The rest of WorldWinner’s history, not mentioned above, is that the company went on to serve as the technology back-end for others who wanted to run tournaments in their own games. Blacklow says that the tech requirements can become quite significant — fraud and cheating detection, fair matching systems, automatic tournament creation and much more goes into the business.

GSN is just starting to work with other Facebook developers, but over time it hopes to become the tech platform for a burgeoning skill-game business. That could eventually extend into more typical social games, where players aren’t usually capable of entering a real-time, head-to-head match. “What we’ve found is the majority of tournaments and revenue is coming from asynchronous play already,” says Blacklow.

How much are tournaments worth? GSN is a private company and thus won’t share figures, but Blacklow says that a lifetime value per consumer of $400 to $600 was reported when GSN was still a public company (it’s now owned by Sony and DirecTV).

Branded Game Shows

Everyone sat up and took notice when Family Feud topped seven million MAU. That game wasn’t developed by GSN, but it was a branded property of the sort that GSN has easy access to.

So in September, GSN released its first game show property, Wheel of Fortune. There’s already a version of Wheel in Mesmo Games, but now there’s also a standalone app for real fans.

So far, Wheel of Fortune has gained about a quarter of a million MAU, following in the footsteps of other game show-based social titles like the Price is Right. The latter also isn’t a GSN title, but the company does have more tricks up its sleeve, including Jeopardy, which Blacklow expects to release early next year.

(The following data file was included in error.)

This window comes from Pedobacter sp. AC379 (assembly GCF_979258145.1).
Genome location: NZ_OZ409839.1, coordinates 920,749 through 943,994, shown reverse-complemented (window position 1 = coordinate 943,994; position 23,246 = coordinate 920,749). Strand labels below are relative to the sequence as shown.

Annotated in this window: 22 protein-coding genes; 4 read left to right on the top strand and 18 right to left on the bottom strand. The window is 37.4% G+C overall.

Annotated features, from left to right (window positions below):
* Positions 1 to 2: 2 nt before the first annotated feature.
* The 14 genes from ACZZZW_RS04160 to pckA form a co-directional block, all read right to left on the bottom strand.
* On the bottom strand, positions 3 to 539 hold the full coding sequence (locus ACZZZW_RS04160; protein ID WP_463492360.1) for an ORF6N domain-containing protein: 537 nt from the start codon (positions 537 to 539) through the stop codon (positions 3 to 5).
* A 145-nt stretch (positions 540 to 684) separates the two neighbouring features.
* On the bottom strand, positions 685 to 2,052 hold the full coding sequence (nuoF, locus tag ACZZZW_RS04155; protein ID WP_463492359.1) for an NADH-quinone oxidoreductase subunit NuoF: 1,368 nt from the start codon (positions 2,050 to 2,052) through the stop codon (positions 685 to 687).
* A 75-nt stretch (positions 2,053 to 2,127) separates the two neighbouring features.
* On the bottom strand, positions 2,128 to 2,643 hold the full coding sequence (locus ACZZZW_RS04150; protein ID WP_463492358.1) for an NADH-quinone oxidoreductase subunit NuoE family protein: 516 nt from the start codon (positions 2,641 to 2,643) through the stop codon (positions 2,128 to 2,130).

In the model that Feud started, most game show games are following a similar model of giving players a couple “episodes” to play each day, and charging for more. GSN, of course, can also create tournaments around the property.

What GSN is doing is just the start of a wider migration of casual games onto Facebook. A competitor and partner, Arkadium, has already released some of its content on the social network, and others will follow. “Our players thus far have looked a lot like traditional casual game players,” Blacklow says of his Facebook users. “There’s no doubt that the casual game player has migrated, I wouldn’t say exclusively onto Facebook, but they’re certainly spending more and more time there.”

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Zynga Buys Bonfire Studios, Creating Its Sixth US Studio

Inside Social Games - Tue, 2010/10/05 - 17:00

Following up a string of social and mobile game developer acquisitions, Zynga has branched out in Dallas, Texas by buying Bonfire Studios, which is run by developers best known for their PC and console gaming work.

Bonfire won’t be a recognizable name to most social game companies. The studio was one of two that emerged in early 2009 from the collapse of Ensemble Studios, a Microsoft subsidiary that created the Age of Empires and Age of Mythologies series, as well as the Halo real-time strategy spinoff Halo Wars.

Unlike its sibling Robot Entertainment, which is continuing work on Microsoft’s RTS titles, Bonfire’s name hasn’t been attached to any new games since it was founded. The company has reportedly been doing third-party work on multiple platforms.